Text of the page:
"He's worked up so hard coming back from that surgery," Francona said. "[Shutting him down will] kind of let him have a chance to show what he can do, rather than have that artificial deadline of Opening Day."
Rzepczynski now a fixture in Indians' bullpen
GOODYEAR, Ariz. -- Marc Rzepczynski is no longer the new guy. The left-hander is comfortable in Cleveland's clubhouse, and he heads into camp this spring as a virtual lock to open the season in the Indians' bullpen.
Rzepczynski earned that opportunity with the way he pitched down the stretch after the Tribe pried him away from St. Louis prior to the non-waiver July 31 Trade Deadline last year.
"Zep came in, and he pitched so well that it really helped the bullpen," Indians manager Terry Francona said. "Not only his numbers, but it helped everybody else."
As things currently stand, Rzepczynski joins Josh Outman (acquired via trade from the Rockies in December) as the two lefties primed for spots in Cleveland's bullpen. Closer John Axford and setup men Cody Allen and Bryan Shaw also project to be among the Opening Day relievers. There is a long list of pitchers vying for the final jobs.
The Indians capitalized on a rough start last season from Rzepczynski, who posted a 7.84 ERA in 11 games for the Cardinals, who sent him to Triple-A Memphis for most of the first half. After joining the Indians, the 28-year-old left-hander turned in a 0.89 ERA, yielding only two earned runs in 20 1/3 innings. Rzepczynski struck out 20, walked six and held lefties to a .128 average with Cleveland.
With that performance, Rzepczynski helped shore up the Tribe's left-handed relief, which had been a problem for the team early in the year.
"I just wanted to pitch well," Rzepczynski said. "They tried to get me for a reason. Usually when you get traded mid-season, you try to help, and it actually means something [for contending]. Last year, I know we needed that lefty depth a little bit, and I wanted to prove myself. This year, it's trying to build off what I did last year.
"I got back to being able to throw my breaking ball for strikes. ... When you're able to throw two or three pitches for strikes, it helps you out later on. That was the big thing for me, especially in St. Louis at the time. My breaking ball was flat and I had to rely too much on my fastball."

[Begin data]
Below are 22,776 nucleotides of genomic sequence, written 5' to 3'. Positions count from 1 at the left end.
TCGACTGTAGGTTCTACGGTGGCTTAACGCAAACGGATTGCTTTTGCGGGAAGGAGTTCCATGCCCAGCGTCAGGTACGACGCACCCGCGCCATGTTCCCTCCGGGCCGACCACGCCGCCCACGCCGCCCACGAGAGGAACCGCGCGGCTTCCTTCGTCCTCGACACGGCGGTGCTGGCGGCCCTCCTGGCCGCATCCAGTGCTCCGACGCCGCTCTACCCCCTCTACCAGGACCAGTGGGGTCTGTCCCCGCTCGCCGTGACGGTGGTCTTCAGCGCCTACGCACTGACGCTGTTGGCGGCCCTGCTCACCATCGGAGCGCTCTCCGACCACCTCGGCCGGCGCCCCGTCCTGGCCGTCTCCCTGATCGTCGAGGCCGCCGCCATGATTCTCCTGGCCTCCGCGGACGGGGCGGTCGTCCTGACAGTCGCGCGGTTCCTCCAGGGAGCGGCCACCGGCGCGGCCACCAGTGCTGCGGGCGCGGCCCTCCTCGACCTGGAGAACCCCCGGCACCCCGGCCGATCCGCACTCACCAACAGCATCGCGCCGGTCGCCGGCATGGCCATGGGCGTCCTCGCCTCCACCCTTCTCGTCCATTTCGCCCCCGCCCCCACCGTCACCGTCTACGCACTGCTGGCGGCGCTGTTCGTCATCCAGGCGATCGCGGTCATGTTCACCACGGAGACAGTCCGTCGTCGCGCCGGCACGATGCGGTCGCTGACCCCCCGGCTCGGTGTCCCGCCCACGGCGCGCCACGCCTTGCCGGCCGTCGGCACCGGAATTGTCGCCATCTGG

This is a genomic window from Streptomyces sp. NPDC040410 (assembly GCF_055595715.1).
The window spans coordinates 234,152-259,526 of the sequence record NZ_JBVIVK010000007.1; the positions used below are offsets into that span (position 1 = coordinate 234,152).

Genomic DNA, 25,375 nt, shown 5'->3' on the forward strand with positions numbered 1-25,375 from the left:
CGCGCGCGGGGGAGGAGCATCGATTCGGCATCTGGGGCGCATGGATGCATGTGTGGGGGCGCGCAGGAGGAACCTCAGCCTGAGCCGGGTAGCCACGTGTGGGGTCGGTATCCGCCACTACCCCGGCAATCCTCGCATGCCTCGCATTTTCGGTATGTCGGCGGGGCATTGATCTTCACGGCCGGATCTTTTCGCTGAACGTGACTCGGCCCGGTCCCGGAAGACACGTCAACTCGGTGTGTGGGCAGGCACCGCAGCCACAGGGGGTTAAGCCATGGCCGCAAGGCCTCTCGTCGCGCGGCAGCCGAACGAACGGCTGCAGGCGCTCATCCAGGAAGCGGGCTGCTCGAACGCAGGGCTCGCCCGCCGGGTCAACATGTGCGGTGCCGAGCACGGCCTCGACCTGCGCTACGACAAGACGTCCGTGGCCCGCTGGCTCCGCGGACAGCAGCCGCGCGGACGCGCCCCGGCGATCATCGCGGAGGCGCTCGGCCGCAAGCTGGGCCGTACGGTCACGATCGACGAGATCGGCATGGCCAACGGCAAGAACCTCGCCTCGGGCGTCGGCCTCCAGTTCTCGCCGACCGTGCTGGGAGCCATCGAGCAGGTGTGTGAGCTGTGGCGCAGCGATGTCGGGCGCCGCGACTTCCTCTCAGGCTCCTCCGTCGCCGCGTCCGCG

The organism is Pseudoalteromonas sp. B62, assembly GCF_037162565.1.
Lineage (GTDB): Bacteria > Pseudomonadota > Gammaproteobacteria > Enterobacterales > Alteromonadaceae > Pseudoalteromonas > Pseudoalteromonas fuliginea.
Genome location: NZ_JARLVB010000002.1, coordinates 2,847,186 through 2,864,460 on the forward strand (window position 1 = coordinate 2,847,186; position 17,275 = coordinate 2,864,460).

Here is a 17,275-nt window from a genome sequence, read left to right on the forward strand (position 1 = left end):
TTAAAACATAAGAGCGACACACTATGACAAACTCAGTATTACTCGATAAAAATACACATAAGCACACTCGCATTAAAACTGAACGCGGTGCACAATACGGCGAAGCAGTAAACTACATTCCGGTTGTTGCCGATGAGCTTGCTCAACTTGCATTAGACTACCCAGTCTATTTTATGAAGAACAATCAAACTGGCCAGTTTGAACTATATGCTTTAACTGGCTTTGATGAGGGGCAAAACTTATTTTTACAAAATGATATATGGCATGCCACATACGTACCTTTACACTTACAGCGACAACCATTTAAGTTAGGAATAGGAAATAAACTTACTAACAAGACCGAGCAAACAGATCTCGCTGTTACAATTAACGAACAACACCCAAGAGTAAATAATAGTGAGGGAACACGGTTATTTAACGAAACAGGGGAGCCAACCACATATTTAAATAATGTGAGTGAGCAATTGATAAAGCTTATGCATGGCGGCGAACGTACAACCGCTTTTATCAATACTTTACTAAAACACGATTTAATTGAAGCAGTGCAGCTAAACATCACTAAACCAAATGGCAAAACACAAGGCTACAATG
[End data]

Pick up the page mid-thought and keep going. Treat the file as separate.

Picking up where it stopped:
Quote to note
"I came here to learn. I came here to work hard and get better. This is an opportunity for me to improve my game. That's the most important thing, improving my game, getting better and learning from these big leaguers."
-- Lindor, who is in big league camp for the first time
• When it comes to constructing a bench, Francona said his philosophy "probably goes with who you have." What Francona has is a slew of players -- Ryan Raburn, Mike Aviles and Elliot Johnson, among others -- who can handle multiple positions in both the infield and outfield.
"I love the idea that guys are versatile. That's important," Francona said. "The more guys can move around and not hurt you defensively, the better off you are. Aviles can play short, second, third, left and right. That's good. But again, with the moving around, you have to have guys that can not only move around, but they have to be able to play the position."
• Francona carried eight relievers in his bullpen for much of last season, and had even more after rosters expanded in September. That has led to questions about whether the manager plans on carrying 13 pitchers (eight relievers) or 12 pitchers (seven relievers) when the regular season begins.
"I would love to go with 13," Francona said. "I don't think we're going to be able to do that, but the more you have in the bullpen, the better."
• For the time being, Carlos Santana has put his catching gear to the side and is working exclusively at third base for the Indians. Santana has played first at times over the past few seasons, but Francona said Cleveland is not too worried about getting him reps at that position right now.
"If he can handle third," Francona said, "he can certainly put a bigger glove on and go over there and catch it."
• With seven minutes left in regulation in the women's hockey Olympic gold-medal game between the United States and Canada, Axford (a Canadian) declared that there was "plenty of time" for his country to make a comeback. Canada then erased a 2-0 deficit in the final minutes and took home the gold in overtime.